International Medical Products Price Guide

International Medical Products Price Guide, formerly known as International Drug Price Indicator Guide, lists drug price information for WHO Essential Medicines.[1] It is maintained by Management Sciences for Health (MSH) on behalf of the World Health Organization.[1] The guide has been published annually since 1986 with the World Health Organization becoming involved in 2000,[2][3] though has not been updated since 2015.[4] The prices in the guide are specifically for low and middle income countries (LMIC).[2]

There are two sources of price data in the guide: Buyers and Suppliers. Buyer prices come from a government agency's competitive (domestic or international) bidding or tendering process. The guide includes these for information purpose only and cautions that buyer prices should not be used as an international reference price.[5] Over thirty buyers are included in the guide. Supplier prices come from the procurement agencies of non-governmental organizations, private voluntary organizations, and government health ministries. Some are international while others serve only the domestic market of one country. The prices generally do not include transportation or insurance costs, and an additional handling fees may be charged by some suppliers.[5] The WHO/HAI project recommends an international reference price is taken from the median of supplier prices. The degree to which this price is representative internationally depends on the quantity of suppliers quoting a price for a given product.[6]:41 Over thirty suppliers are included in the guide.[5]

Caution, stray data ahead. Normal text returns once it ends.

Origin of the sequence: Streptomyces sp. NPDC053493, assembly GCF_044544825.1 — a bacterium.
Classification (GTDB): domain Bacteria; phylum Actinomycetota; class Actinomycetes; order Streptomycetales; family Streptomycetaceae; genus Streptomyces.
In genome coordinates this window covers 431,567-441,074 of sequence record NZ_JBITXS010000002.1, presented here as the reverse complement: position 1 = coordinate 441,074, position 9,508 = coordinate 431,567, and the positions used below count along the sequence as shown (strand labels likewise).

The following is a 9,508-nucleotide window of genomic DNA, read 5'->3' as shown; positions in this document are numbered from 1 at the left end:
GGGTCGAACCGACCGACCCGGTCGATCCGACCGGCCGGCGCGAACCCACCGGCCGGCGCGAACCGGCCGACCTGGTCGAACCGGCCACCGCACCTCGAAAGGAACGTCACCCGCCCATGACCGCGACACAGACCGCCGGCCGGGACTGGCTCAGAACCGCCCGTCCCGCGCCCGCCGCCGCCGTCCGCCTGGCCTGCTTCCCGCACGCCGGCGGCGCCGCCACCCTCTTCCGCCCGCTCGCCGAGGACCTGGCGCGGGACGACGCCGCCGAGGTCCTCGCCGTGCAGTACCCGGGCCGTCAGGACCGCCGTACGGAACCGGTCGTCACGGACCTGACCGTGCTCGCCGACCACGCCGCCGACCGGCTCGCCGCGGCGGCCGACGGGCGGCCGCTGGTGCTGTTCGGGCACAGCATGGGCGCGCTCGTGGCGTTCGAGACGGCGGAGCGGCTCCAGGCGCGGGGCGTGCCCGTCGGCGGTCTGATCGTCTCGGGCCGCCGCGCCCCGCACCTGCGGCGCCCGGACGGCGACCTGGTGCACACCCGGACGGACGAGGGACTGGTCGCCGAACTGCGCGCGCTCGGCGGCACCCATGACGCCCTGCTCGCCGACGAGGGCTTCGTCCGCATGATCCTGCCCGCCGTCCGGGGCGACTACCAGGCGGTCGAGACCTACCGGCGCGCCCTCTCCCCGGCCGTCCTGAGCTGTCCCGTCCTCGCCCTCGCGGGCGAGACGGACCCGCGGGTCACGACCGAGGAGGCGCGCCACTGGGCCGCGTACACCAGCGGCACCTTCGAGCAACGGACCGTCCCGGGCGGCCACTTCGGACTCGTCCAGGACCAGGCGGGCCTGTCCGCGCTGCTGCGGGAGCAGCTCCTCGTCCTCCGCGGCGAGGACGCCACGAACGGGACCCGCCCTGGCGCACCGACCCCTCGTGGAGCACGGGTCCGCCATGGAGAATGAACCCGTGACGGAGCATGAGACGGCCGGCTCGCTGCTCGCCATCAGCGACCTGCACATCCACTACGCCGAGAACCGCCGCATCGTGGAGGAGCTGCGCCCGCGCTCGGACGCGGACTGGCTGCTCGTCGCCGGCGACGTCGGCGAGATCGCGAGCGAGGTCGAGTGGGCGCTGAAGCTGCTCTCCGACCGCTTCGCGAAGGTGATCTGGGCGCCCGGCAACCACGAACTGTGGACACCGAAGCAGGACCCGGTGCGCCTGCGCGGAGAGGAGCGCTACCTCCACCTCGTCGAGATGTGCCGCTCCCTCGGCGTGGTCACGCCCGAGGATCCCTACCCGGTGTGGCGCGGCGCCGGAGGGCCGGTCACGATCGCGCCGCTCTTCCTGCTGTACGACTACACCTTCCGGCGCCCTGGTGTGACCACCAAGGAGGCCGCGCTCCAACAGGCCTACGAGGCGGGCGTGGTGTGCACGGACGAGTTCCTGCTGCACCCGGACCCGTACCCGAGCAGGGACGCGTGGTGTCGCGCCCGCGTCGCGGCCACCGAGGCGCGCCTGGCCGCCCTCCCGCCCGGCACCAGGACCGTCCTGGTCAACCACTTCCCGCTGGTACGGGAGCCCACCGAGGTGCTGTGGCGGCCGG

The guide can be used as a source of international reference prices for price surveys. A price survey can compare the local price to this international reference price, and may assess the affordability of treatment in terms of local wages. The WHO/HAI project selects 50 medicines to survey, including 14 global core medicines, 16 regional core medicines and 20 supplementary medicines. When comparing prices, one dosage form and strength is specified for each medicine. To calculate affordability, a typical treatment schedule for a named indication is specified. For example,[6]:95